Determination keeps Grace full of zest
By ALLAN McNEILallanm@gladstoneobserver.com.au
AFTER 105 years of living, you could be excused for assuming Grace Tappenden would have lost some of her zest, but you would be wrong.
Sitting in the lounge of her daughter Flo's house surrounded by her family, Grace takes a swipe at her son for making a smart remark, but misses.
"You're lucky that one missed you, it would have broken three of your ribs,'' she says with a smile.
Yesterday, the local centenarian notched up yet another birthday as Gladstone's oldest living citizen.
"Yeah I think it's a pretty good thing,'' was Grace's modest answer when asked if she thought 105 years was a big achievement.
And how much longer can she go?
"I'll go until they stop me.''
After living through two world wars, the 1930s Depression and having to deal with countless droughts while working the farm at Mt Larcom, it is Grace's determination that she attributes her longevity to.
"I just lay low and keep going, determination is the key,'' she explained.
Grace called on that determination many times in her life, but one occasion that is firmly implanted in her mind was when Australia was sent to fight alongside its British allies in World War I in 1915.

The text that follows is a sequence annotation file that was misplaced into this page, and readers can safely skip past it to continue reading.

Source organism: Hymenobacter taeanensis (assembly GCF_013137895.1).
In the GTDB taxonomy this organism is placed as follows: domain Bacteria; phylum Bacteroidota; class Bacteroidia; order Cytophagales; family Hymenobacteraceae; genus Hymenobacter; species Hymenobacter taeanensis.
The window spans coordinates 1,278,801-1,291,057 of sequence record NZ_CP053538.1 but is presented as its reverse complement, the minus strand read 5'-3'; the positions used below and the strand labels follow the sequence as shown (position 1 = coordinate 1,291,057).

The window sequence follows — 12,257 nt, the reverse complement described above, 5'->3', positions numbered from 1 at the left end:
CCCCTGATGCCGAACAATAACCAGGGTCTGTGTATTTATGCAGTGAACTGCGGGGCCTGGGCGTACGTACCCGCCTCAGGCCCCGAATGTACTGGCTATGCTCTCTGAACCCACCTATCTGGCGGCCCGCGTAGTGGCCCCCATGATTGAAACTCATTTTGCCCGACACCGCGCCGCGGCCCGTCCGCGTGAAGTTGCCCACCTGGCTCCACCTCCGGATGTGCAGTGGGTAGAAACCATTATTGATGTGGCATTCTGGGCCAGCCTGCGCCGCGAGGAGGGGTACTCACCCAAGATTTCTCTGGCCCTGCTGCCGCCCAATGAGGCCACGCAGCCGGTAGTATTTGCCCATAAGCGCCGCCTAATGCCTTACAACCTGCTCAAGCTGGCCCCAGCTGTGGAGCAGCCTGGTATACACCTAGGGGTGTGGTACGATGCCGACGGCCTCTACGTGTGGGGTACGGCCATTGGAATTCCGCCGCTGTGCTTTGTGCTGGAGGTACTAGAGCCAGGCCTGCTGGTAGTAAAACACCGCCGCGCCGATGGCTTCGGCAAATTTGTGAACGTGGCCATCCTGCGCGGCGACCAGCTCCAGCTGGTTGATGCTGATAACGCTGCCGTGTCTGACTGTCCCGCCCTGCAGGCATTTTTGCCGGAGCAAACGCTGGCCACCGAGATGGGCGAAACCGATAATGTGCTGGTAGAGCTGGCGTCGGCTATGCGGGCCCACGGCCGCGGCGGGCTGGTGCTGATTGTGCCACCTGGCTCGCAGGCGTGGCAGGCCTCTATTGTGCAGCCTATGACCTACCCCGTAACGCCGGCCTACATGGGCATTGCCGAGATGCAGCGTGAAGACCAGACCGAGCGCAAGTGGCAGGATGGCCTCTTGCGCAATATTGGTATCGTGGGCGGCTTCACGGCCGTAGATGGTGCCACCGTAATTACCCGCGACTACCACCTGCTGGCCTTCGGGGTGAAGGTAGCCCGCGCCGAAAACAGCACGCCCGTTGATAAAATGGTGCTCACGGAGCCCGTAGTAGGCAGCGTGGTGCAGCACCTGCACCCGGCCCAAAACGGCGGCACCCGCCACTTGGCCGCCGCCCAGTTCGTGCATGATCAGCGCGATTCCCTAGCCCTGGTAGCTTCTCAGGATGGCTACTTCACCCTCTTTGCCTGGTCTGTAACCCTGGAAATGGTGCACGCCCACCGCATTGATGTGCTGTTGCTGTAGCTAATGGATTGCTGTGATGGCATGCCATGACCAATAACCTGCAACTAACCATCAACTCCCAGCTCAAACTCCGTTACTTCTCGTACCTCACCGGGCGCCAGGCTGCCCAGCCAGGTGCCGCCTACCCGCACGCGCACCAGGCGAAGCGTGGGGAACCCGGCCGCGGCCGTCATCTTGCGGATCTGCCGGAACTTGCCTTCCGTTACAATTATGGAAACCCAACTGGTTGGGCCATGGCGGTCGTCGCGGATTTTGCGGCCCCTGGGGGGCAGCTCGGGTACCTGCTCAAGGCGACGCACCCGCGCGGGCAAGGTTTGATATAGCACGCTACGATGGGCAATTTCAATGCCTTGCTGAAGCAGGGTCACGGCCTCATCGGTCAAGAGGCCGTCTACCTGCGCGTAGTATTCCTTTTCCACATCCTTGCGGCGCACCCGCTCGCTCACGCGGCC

At just 15 years of age Grace's life was touched by a war far away from the peace of their farm at Bouldercombe, when two of her brothers were sent to the front line, leaving the work up to her and her sister.
Despite long hours and plenty of hard work, it is the days she spent on the farm that she considers her best.
"We had two brothers go to the war, so it was left to me and my sister to do the work, we had it (work) morning to night,'' she said.
"But then if there was a dance on or a dog fight, we would still manage to get to it.
"We had a very good time out there, I wouldn't mind having it over again.''
On Saturday night at the Yaralla Sports Club, more than 60 friends and family joined to help Grace celebrate her 105-year achievement.
She even managed a song, entertaining the crowd with her rendition of Suvla Bay, a song from the time of the First World War.